Hangers, Clamps, & Brackets
Exhaust hangers can be made of synthetic rubber, or a combination of synthetic rubber and steel. Exhaust clamps are usually made of steel and come in different sizes to accommodate varying sizes of exhaust pipes and connections. Brackets are usually made of steel and mount to various locations.
Exhaust hangers suspend various parts of the exhaust system, yet isolate those same parts from contacting points underneath the car such as the frame or unibody, axles, or floor. Exhaust clamps provide a tight connection between pipe sections and other components, like the connection between the intermediate exhaust pipe and muffler. Brackets are another type of hardware used to help locate parts of the exhaust system. Brackets generally don't use synthetic rubber as part of their design. Depending on the application, there are some combination brackets/hangers serving both purposes.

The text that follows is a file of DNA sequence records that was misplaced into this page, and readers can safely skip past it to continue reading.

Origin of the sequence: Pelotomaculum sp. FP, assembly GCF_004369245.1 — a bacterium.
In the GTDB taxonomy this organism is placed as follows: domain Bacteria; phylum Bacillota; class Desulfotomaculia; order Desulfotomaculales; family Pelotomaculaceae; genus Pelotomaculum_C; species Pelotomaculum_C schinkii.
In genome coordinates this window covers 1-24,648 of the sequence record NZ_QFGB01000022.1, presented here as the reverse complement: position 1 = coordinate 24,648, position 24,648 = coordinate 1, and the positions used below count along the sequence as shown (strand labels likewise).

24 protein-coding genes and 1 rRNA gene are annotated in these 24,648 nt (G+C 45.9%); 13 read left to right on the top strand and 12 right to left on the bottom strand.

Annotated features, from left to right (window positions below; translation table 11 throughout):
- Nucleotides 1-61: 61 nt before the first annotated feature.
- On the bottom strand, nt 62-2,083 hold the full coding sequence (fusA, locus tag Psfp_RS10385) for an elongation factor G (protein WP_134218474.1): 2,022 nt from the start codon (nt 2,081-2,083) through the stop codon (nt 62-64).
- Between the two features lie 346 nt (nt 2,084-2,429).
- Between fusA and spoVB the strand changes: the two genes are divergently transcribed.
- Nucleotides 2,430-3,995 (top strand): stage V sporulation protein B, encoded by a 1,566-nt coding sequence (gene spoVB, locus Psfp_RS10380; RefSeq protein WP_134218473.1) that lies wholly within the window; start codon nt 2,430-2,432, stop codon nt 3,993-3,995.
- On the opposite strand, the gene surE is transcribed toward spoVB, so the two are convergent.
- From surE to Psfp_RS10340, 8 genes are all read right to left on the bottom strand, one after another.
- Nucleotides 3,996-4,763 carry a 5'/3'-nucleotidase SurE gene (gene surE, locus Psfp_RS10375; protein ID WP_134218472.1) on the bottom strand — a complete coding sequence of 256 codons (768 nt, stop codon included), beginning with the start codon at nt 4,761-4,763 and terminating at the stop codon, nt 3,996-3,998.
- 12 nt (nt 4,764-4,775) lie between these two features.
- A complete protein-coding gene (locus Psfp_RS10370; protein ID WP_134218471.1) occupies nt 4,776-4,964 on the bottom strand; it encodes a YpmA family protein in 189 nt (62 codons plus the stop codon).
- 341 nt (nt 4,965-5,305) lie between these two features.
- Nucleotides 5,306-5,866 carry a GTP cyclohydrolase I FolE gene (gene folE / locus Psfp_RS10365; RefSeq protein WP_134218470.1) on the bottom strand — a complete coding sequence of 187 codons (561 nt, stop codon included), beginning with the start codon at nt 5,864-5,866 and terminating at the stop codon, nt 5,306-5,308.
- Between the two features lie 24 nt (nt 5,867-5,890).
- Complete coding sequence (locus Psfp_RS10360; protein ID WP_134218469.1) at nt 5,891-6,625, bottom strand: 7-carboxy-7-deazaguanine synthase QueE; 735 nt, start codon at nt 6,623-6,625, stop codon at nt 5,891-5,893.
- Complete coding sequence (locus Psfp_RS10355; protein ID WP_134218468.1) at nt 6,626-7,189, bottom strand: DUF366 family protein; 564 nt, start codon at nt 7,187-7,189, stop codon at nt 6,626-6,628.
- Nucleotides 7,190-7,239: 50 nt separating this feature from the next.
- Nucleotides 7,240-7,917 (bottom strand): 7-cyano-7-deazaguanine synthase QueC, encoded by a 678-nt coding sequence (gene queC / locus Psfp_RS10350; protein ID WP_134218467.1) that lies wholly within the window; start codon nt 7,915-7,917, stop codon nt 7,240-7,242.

Have your vehicle's exhaust system inspected periodically to keep your car safe. Loose, missing or damaged hangers or brackets can allow the exhaust system to shift around, causing a possible clunking or rubbing sound while driving. A loose exhaust system, when hot, can also melt wiring, nylon lines or rubber hoses. Broken, damaged or missing clamps can allow exhaust leaks at their connections and may even allow connections to separate. Exhaust gas, especially carbon monoxide, can be deadly if it enters the interior of the car. The symptoms of an exhaust leak may include a louder than normal exhaust sound, the sound of exhaust coming from unusual places on your car, a “ticking” noise when accelerating, and the smell of exhaust. However, don't rely on your sense of smell as a conclusive means of determining if there's an exhaust leak. Carbon monoxide has no odour. If you suspect any problem with the exhaust system, have it inspected immediately by a professional technician. Another symptom of a potential exhaust leak is a failed emissions test. A leak not only lets exhaust gas out, it also allows oxygen to enter the exhaust stream, which can be detected during an emissions test. You will usually be required to make repairs before retesting, so have the leak checked by a professional technician.